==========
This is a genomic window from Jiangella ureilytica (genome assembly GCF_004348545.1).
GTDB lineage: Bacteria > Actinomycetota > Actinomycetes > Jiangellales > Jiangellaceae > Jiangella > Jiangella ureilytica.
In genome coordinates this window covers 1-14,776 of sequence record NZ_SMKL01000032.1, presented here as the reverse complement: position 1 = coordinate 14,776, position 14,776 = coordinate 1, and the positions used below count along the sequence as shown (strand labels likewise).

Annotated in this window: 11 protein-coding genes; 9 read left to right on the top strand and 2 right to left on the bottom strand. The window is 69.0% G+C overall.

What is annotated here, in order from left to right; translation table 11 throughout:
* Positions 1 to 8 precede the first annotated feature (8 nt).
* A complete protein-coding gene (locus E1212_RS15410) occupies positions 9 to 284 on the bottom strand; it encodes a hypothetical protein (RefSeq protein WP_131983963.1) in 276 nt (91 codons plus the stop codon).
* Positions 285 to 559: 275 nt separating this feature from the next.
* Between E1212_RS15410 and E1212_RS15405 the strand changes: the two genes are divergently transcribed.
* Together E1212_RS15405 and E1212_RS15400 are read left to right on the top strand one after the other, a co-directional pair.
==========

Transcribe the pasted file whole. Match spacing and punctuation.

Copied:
This is a genomic window from Jiangella ureilytica (genome assembly GCF_004348545.1).
GTDB lineage: Bacteria > Actinomycetota > Actinomycetes > Jiangellales > Jiangellaceae > Jiangella > Jiangella ureilytica.
In genome coordinates this window covers 1-14,776 of sequence record NZ_SMKL01000032.1, presented here as the reverse complement: position 1 = coordinate 14,776, position 14,776 = coordinate 1, and the positions used below count along the sequence as shown (strand labels likewise).

Annotated in this window: 11 protein-coding genes; 9 read left to right on the top strand and 2 right to left on the bottom strand. The window is 69.0% G+C overall.

What is annotated here, in order from left to right; translation table 11 throughout:
* Positions 1 to 8 precede the first annotated feature (8 nt).
* A complete protein-coding gene (locus E1212_RS15410) occupies positions 9 to 284 on the bottom strand; it encodes a hypothetical protein (RefSeq protein WP_131983963.1) in 276 nt (91 codons plus the stop codon).
* Positions 285 to 559: 275 nt separating this feature from the next.
* Between E1212_RS15410 and E1212_RS15405 the strand changes: the two genes are divergently transcribed.
* Together E1212_RS15405 and E1212_RS15400 are read left to right on the top strand one after the other, a co-directional pair.